Visual inspection and tactile feel of tightness during screw removal was performed post-fatigue testing. Top and bottom AP+C screws loosened in 7/9 specimens; however, none of these screws backed out from plate (Figure 3A). In IFC constructs, medial screws loosened in 6/9 specimens and screw back out was observed in five of those donors (Figure 3B). In two cases, screws backed out by over 8 mm. Lateral screws in IFCs only loosened in one specimen. Regardless of construct type, screw loosening resulted in noticeable lift-off of vertebral endplates from the cage during fatigue testing.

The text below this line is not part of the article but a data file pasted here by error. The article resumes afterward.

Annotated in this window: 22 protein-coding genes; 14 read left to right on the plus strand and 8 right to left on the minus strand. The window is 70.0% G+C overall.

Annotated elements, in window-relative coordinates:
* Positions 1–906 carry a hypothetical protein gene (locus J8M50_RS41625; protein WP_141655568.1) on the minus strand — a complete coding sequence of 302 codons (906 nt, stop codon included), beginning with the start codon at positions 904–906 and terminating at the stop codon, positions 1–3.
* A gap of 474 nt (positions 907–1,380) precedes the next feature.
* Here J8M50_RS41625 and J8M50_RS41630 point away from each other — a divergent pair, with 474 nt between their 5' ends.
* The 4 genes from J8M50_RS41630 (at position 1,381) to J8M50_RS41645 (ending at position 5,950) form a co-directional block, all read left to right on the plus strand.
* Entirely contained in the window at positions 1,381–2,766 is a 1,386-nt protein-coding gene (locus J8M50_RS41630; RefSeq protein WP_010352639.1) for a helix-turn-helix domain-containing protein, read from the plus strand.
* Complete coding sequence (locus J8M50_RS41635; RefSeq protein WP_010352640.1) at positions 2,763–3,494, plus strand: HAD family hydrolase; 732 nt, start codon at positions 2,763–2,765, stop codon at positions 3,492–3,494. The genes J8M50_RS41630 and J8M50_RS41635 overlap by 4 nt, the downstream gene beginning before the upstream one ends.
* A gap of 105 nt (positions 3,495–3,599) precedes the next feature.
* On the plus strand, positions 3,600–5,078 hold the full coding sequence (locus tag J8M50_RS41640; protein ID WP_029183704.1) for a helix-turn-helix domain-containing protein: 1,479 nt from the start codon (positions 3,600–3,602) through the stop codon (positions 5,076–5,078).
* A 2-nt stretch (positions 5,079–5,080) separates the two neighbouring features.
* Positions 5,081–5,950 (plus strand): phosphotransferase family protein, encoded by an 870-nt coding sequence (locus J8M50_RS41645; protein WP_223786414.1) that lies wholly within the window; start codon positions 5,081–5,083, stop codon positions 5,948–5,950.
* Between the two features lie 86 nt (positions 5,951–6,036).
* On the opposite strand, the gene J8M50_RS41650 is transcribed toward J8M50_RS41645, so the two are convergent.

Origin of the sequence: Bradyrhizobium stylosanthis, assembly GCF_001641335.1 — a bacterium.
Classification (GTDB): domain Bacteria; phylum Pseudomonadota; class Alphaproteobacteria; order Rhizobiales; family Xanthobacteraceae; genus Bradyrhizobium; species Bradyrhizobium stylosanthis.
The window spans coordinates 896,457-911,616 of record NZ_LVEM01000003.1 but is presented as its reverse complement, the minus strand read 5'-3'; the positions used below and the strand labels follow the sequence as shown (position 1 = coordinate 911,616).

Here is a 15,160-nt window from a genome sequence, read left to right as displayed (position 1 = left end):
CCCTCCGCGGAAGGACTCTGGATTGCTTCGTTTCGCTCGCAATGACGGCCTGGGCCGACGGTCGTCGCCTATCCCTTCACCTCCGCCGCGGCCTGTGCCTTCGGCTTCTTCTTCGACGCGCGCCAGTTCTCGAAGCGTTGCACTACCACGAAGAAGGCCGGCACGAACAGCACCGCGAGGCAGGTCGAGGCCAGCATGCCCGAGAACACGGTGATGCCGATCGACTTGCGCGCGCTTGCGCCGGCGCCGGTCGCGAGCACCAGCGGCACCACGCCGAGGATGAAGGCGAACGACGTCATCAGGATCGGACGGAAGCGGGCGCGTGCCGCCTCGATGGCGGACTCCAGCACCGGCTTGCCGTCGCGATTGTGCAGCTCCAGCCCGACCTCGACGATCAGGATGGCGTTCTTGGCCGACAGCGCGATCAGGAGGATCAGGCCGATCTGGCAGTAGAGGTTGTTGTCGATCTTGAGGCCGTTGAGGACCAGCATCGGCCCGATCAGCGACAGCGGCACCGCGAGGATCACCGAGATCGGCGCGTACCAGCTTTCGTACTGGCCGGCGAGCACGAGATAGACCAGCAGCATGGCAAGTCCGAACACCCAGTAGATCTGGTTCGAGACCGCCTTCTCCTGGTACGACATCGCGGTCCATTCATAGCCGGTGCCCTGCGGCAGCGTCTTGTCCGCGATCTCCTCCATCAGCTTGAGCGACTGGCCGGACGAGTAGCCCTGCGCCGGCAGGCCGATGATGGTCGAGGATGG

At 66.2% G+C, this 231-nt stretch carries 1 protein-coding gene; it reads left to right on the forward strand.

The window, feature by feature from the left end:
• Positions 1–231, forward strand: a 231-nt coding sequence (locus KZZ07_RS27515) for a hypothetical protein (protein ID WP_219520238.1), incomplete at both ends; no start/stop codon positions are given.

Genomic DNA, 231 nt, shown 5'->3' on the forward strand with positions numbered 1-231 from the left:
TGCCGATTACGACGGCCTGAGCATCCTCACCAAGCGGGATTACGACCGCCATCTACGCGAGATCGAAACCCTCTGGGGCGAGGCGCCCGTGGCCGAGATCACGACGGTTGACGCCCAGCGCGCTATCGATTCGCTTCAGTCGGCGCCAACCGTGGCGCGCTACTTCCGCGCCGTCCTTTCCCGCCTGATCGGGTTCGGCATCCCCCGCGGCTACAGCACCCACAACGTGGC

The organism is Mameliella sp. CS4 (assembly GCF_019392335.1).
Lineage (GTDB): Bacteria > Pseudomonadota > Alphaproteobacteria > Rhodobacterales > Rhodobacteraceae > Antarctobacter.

IFC screws had significantly greater (p=0.008) normalized SHV compared to AP+C screws (1.34 ± 0.16 mm3/mm3 vs. 1.16 ± 0.12 mm3/mm3, respectively, Figure 4) after fatigue testing. Spatial comparisons revealed that the medial IFC screws (1.47 ± 0.30 mm3/mm3) had significantly greater (p<0.003) normalized SHV compared to lateral IFC (1.21 ± 0.17 mm3/mm3), top AP+C (1.15 ± 0.16 mm3/mm3), and bottom AP+C (1.17 ± 0.12 mm3/mm3) screws (Figure 5). There were no differences (p>0.888) in normalized SHVs between lateral IFC, top AP+C, and bottom AP+C screws. Screw insertion and immediate removal from cadaver specimens resulted in normalized SHVs of 1.06 ± 0.09 mm3/mm3 for IFC screws and 1.07 ± 0.03 mm3/mm3 for that of AP+C screws. As expected, cadavers with low BMD values had greater loosening; however, this correlation was weak (18%<R2<33%, p≥0.109, Figure 6) for both AP+C and IFC. In addition, significant correlations between BMD and IFC medial, IFC lateral, AP+C top, or AP+C bottom SHVs were not observed (p>0.183, data not shown).